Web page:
How insurance companies may use tricks or tactics on you

Craig Swapp from Craig Swapp & Associates joined us to talk about tactics insurance companies may use to minimize the compensation they give out when people file a personal injury claim.

Swapp says it all comes down to money.  Insurance companies are businesses and when a case for personal injuries is filed against them, they are motivated to protect their bottom line by minimizing the settlement amount paid out to claimants.

Some of the common tactics Swapp sees are:

  • A quick low settlement offer.  This usually happens within a week or two of the accident.  The insurance adjuster will offer something like $500 right off the bat.  This can be tempting.  But that will be the end of the compensation the person can get.  Once a settlement amount is accepted, the claim is considered settled and there is no going back to negotiate for more money.
  • Requests for recorded statements taken by the liability adjuster, who is representing the person responsible for the accident.  Often within 24 to 48 hours of the accident, the liability adjuster is asking for a recorded statement from the victim.  The insurance companies know that some injuries and subsequent pain don't manifest themselves for a couple of days after an accident.  They want to get a quick recorded statement with the victim saying they were not in pain.  Swapp recommends waiting until you have an attorney present before a recorded statement.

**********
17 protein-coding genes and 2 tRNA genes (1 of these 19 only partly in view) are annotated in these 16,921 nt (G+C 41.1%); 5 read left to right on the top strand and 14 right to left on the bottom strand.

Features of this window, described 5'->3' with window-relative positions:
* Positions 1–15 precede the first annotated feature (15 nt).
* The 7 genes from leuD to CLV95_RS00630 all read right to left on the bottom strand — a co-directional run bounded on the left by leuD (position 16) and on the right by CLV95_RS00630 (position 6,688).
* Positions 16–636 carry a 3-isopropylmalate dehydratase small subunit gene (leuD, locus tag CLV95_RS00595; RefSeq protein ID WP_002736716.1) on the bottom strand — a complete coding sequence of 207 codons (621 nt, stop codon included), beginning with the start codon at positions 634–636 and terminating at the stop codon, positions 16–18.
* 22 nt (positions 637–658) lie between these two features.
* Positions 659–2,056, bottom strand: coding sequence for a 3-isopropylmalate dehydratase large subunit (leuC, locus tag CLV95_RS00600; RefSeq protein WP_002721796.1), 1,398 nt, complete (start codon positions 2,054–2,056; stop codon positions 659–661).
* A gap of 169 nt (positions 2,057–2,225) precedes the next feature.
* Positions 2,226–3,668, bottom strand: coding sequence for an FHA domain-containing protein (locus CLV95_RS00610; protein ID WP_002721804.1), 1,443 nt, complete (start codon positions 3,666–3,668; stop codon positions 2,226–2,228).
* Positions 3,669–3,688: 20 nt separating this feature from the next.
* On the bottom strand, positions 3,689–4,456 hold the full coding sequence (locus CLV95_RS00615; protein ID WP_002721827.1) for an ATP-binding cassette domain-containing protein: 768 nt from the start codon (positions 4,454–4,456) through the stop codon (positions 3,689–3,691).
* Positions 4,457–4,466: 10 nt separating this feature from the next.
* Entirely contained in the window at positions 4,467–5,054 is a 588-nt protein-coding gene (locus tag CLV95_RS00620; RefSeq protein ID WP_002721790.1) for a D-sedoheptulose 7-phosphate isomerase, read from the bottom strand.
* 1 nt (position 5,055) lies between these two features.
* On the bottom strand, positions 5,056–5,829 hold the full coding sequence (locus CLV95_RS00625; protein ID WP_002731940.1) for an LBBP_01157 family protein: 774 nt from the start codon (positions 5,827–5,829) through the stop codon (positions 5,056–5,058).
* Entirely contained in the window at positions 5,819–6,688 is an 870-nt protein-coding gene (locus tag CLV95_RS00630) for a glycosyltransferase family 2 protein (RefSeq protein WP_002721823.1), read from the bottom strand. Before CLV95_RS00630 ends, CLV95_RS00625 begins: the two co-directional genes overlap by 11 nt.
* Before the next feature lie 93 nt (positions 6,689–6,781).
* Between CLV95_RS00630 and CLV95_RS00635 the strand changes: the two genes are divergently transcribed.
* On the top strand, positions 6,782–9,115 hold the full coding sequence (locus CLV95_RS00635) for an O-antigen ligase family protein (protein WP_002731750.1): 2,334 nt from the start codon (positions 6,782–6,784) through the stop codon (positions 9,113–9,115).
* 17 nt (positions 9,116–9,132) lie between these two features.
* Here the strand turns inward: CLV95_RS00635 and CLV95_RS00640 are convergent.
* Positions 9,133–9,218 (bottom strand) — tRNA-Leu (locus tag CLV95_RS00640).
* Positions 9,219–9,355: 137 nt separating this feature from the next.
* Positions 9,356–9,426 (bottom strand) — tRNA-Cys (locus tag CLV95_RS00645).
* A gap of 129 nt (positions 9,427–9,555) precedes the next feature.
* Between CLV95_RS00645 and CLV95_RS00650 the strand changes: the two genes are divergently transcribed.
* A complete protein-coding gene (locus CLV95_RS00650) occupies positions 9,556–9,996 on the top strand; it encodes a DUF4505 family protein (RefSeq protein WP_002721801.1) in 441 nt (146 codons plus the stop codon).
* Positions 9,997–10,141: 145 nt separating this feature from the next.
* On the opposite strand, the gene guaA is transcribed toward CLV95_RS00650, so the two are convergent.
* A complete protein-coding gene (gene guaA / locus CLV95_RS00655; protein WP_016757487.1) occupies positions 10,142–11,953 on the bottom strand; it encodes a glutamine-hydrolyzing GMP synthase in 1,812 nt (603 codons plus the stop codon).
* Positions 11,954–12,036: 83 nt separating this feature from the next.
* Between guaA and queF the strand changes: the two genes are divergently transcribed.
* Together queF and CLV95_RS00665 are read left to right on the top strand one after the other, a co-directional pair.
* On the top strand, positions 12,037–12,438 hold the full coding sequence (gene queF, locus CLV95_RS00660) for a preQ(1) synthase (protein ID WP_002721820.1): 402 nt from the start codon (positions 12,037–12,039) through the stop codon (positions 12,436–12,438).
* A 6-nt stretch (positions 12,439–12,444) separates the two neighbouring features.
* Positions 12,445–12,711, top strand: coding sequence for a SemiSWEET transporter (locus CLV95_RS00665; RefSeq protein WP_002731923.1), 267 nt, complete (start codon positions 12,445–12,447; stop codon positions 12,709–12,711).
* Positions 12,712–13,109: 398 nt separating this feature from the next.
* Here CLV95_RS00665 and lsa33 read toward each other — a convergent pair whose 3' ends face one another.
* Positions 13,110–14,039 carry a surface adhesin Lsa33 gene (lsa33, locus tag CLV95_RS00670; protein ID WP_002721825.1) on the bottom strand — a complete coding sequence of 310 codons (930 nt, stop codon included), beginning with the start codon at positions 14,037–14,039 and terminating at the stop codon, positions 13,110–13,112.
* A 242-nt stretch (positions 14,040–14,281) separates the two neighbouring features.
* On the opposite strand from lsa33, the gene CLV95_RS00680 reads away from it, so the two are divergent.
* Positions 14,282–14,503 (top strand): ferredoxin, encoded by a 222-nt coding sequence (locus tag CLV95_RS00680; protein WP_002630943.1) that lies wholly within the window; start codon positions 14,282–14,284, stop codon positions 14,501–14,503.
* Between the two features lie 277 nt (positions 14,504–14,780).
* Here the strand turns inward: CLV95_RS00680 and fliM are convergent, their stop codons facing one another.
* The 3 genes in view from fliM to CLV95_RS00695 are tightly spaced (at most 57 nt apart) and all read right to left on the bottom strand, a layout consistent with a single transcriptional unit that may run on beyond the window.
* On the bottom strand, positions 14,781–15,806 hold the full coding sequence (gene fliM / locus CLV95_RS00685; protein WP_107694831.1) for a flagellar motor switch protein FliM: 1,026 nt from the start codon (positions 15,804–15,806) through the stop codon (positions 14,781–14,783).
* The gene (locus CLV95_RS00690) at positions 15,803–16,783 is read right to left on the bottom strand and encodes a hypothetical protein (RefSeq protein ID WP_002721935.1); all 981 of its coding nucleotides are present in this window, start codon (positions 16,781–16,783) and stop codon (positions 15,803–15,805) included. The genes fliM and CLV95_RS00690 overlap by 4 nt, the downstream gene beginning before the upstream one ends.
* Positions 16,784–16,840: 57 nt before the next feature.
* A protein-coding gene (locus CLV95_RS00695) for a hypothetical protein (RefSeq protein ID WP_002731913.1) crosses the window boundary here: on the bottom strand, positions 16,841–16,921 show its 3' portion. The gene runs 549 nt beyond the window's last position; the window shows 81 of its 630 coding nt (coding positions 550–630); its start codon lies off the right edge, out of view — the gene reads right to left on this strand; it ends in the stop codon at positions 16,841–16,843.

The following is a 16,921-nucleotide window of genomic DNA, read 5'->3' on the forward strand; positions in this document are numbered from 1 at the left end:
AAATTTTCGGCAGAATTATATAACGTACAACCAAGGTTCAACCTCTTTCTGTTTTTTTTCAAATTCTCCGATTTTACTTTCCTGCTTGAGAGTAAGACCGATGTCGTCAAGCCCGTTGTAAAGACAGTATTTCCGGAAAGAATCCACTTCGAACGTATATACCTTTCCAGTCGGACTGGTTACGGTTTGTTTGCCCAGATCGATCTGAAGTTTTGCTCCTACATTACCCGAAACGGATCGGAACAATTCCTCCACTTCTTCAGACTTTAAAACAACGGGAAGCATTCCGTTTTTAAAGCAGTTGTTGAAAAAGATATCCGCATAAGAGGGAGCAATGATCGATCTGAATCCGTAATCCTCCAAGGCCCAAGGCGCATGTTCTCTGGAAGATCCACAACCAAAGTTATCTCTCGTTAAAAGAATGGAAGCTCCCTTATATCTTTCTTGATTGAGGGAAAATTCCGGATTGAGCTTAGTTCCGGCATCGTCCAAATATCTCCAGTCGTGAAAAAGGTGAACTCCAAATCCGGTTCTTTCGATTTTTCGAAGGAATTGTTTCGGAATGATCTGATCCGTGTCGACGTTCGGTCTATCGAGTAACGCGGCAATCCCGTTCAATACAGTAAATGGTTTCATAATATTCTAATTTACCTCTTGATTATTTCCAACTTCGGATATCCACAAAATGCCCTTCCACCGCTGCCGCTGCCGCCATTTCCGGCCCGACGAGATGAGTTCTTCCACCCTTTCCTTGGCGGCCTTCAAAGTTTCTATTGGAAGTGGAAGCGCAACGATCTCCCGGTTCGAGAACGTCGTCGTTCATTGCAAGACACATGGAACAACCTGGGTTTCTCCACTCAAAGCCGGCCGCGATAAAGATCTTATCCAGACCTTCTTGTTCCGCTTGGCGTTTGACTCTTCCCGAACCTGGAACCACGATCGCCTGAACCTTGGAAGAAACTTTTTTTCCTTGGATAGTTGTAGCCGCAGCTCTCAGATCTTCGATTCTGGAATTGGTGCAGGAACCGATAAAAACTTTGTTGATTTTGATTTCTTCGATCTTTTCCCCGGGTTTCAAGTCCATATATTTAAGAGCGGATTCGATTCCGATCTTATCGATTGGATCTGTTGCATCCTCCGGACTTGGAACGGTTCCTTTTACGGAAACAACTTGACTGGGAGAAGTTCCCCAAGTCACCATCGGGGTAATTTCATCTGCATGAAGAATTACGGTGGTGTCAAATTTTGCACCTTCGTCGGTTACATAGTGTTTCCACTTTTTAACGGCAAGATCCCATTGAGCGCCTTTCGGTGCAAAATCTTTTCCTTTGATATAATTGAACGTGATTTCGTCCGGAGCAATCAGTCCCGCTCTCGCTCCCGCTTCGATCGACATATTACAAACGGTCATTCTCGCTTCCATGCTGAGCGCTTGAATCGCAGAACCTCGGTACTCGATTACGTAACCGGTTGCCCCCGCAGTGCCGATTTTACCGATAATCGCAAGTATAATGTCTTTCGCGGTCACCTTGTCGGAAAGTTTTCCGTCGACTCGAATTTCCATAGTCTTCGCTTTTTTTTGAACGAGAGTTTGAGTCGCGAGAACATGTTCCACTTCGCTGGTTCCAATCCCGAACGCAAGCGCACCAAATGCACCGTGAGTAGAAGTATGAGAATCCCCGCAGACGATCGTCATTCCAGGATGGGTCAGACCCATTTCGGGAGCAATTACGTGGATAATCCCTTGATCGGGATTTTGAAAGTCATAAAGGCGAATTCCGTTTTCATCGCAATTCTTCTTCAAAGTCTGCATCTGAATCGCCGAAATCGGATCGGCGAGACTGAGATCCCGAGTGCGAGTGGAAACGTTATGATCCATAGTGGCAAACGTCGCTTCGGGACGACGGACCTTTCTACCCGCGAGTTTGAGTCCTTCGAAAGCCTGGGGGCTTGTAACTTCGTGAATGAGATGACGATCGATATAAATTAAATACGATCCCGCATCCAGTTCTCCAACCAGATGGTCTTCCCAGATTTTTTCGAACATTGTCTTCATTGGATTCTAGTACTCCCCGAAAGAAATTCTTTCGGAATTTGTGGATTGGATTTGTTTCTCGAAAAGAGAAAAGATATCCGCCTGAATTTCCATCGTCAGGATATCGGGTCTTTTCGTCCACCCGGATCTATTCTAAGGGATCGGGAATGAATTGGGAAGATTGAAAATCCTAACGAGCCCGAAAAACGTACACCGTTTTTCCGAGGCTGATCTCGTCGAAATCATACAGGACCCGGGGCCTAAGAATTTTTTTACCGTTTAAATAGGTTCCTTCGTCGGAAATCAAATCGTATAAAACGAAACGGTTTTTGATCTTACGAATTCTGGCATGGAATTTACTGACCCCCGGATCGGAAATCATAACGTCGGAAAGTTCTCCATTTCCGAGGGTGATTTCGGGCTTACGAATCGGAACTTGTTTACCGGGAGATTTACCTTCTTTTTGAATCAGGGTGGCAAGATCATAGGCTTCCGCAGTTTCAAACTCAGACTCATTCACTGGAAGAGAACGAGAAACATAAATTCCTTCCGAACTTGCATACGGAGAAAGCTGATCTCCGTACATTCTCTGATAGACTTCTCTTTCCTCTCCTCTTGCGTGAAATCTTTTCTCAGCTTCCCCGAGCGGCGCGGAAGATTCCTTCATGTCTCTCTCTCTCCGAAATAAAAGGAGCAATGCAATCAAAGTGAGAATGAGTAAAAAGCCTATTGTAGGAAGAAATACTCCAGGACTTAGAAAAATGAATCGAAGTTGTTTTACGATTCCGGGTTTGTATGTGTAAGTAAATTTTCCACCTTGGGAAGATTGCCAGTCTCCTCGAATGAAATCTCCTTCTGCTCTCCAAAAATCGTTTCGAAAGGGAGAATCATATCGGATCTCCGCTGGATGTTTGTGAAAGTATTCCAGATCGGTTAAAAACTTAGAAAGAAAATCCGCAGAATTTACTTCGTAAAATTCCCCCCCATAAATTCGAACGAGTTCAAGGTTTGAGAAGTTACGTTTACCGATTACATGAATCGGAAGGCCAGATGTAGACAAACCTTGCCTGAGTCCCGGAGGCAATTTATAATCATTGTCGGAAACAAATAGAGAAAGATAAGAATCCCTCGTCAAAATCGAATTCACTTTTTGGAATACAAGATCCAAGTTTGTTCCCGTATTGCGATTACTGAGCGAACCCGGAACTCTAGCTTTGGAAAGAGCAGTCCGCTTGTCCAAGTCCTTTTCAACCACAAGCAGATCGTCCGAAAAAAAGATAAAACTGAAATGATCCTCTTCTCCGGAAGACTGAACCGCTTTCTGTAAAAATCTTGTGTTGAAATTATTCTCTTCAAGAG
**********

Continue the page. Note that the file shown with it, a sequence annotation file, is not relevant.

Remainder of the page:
• Misrepresenting coverage.  Insurance coverage is a complicated thing to understand, and this confusion is something the insurance companies use to their advantage.
  • Sending an adjuster to the home of the victim.  People tend to be more relaxed and be prone to misspeak about the accident or their injuries.  Or they may be more open to negotiating a case.
  • Recording every phone call looking for a simple mistake.  If an adjuster begins a conversation with 'How are you today?' we commonly reply "fine".  But that simple word could case future complications.
  • Talking you out of using an attorney.  An adjuster knows that an attorney can use legal means and understanding of the law to get the injured party a fair and full settlement.  So often the adjuster will downplay the need for an attorney.

Swapp says being aware of these tricks and pitfalls is a good first step in protecting yourself, but the best thing to do is to reach out and hire a personal attorney who understands the insurance companies, knows how to avoid their tricks and most importantly knows how to get a fair and full settlement for the victim in the case of an accident.

You can find more information at craigswapp.com or by calling 800-404-9000.